This page has been archived and is being provided for reference purposes only. The page is no longer being updated, and therefore, links on the page may be invalid.
These Genes Might Let You Grow Pesticide-Free Veggies
By Hank Becker
September 30, 1999
Commercial vegetable producers and home gardeners may one day have fewer problems with caterpillars eating up their corn, broccoli, cauliflower and other vegetables, thanks to new genes that command plant cells to produce a worm-killing protein.
Scientists with the Agricultural Research Service and Mississippi State University were the first to find and isolate the protein in insect-resistant corn. The scientists, ARS plant geneticist W. Paul Williams and MSU biochemist and molecular biologist Dawn Luthe, believe the protein helps keep tiny fall armyworm larvae from developing into fat caterpillars that eat corn and other crops.
Seminis, the world's largest vegetable seed company, has signed an agreement to investigate the potential use of the gene for controlling a variety of caterpillars in commercially grown broccoli, cauliflower and other vegetables. Seminis is based in Saticoy, Calif.
The technology could benefit commercial vegetable producers by lowering the cost of pesticide inputs, according to Williams. He works at the ARS Corn Host Plant Resistance Research Unit at Mississippi State, Miss. Williams and Luthe isolated the protein, a cysteine proteinase, from cultured tissue of resistant corn plants. Last November, MSU and ARS received a patent for the gene sequence that encodes the protein. ARS is the chief scientific agency of the U.S. Department of Agriculture.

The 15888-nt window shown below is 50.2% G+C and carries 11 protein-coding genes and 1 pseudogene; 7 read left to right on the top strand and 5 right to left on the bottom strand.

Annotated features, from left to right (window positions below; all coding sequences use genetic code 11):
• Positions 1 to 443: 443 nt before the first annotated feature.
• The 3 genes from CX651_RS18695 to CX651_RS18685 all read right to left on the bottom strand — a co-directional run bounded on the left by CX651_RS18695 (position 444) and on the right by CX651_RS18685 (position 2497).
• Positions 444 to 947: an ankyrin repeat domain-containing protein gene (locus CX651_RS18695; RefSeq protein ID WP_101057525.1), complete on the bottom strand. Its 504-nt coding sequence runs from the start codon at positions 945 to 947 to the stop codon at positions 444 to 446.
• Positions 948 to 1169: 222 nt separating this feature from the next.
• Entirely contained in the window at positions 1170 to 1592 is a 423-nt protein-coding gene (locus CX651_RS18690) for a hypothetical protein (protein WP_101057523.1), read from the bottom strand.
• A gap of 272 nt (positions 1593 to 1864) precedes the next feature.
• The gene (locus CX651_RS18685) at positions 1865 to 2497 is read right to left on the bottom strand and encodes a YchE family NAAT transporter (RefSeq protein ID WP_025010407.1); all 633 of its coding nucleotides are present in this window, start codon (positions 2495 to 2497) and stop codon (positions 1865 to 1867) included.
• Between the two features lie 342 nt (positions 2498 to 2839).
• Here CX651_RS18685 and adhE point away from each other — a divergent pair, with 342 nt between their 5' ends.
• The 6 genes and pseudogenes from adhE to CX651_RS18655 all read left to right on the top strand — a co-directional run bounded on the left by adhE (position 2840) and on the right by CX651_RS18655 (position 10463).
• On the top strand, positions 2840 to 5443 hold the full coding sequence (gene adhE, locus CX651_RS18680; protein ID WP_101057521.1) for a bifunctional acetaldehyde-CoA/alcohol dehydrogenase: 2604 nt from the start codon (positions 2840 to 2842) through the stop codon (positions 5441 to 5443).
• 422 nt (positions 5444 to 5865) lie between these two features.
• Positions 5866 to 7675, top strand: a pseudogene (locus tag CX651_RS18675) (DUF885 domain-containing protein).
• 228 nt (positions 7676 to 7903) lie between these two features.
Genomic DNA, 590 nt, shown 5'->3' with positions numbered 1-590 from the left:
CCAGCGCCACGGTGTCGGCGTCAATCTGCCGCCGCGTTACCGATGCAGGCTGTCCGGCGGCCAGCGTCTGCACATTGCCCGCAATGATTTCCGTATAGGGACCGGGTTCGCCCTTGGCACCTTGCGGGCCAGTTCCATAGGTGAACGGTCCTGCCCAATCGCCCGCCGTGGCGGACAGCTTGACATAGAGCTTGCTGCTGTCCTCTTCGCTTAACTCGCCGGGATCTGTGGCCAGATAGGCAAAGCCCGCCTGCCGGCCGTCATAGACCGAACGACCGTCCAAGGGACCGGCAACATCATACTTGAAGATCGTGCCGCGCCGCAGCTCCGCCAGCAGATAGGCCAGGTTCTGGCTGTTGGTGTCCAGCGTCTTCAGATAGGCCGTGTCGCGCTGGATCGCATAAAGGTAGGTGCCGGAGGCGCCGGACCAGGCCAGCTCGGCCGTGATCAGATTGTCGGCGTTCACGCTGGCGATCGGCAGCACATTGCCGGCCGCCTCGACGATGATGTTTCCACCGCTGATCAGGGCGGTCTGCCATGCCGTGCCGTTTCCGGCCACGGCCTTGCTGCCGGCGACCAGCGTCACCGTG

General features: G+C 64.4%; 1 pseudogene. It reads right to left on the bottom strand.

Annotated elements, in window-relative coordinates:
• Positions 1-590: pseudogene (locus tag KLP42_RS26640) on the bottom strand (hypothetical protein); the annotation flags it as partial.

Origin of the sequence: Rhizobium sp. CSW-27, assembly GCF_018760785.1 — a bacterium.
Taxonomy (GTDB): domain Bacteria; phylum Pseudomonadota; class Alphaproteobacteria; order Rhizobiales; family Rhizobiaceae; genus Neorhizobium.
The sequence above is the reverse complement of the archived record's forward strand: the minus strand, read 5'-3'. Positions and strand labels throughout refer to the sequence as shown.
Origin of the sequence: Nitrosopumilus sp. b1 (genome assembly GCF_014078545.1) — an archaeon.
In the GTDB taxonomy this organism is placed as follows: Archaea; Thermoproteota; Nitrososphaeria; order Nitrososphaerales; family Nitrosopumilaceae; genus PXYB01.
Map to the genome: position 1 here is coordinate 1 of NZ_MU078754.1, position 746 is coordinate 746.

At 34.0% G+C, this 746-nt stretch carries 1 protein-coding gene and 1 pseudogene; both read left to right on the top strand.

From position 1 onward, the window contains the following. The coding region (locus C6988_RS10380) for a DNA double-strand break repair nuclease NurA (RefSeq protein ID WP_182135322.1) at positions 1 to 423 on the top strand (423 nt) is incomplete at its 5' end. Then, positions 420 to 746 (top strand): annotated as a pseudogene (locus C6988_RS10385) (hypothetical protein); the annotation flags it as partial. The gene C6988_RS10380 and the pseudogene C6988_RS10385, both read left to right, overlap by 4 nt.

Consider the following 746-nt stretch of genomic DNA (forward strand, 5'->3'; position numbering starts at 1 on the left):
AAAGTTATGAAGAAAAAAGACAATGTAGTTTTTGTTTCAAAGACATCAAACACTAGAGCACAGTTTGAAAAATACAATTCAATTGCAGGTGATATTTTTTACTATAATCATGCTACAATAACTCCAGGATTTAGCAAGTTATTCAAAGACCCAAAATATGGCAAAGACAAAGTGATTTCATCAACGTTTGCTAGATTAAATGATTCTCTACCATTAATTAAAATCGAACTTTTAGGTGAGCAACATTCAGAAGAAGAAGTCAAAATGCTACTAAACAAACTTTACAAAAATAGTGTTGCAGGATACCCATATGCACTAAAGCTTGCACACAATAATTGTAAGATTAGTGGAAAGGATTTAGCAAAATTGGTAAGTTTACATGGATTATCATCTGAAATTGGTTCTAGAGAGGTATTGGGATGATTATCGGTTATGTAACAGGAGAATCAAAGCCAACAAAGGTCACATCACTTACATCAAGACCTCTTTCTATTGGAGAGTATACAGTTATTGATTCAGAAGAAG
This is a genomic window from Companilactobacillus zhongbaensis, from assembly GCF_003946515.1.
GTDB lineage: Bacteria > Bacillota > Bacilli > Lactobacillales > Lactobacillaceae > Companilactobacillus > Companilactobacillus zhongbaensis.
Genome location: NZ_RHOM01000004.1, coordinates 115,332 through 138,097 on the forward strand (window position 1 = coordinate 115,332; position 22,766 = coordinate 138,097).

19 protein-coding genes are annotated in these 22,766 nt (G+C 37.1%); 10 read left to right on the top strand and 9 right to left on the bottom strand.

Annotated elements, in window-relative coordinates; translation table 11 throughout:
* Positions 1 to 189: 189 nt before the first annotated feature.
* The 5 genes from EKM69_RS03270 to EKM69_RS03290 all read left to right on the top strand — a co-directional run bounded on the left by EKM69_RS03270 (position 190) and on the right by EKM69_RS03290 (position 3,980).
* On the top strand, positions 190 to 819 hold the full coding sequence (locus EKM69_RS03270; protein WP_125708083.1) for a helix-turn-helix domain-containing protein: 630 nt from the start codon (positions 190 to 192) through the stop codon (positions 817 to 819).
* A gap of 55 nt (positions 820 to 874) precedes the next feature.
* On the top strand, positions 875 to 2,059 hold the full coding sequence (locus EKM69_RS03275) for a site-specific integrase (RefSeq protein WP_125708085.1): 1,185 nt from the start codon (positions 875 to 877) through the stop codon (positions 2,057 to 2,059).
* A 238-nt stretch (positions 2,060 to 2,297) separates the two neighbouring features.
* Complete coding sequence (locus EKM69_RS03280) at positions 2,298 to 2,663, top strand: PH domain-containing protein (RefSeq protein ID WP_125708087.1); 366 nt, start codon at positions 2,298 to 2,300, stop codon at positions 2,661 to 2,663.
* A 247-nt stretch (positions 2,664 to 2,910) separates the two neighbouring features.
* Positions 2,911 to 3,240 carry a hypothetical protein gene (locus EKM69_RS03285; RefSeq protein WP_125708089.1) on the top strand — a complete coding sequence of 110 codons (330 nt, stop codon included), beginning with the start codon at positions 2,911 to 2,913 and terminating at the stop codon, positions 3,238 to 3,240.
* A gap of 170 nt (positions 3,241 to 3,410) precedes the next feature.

The fall armyworm is a serious pest of corn, especially late-planted corn in the South. Drought-stricken Texas was particularly hit with high populations of this pest last year. Estimates of losses to the pest in some years have exceeded $200 million.
Williams and co-workers have already collaborated with DeKalb Genetics Corp. of DeKalb, Ill., in evaluating corn hybrids that possess both natural and bioengineered sources of resistance to fall armyworms. In lab and field tests, the ARS researchers evaluated corn hybrids that DeKalb developed using germplasm created and released by ARS as a source of natural resistance.
Scientific contact: W. Paul Williams, ARS Crop Science Research Laboratory, Mississippi State, Miss., phone (601) 325-2735, fax (601) 325-2735, email@example.com.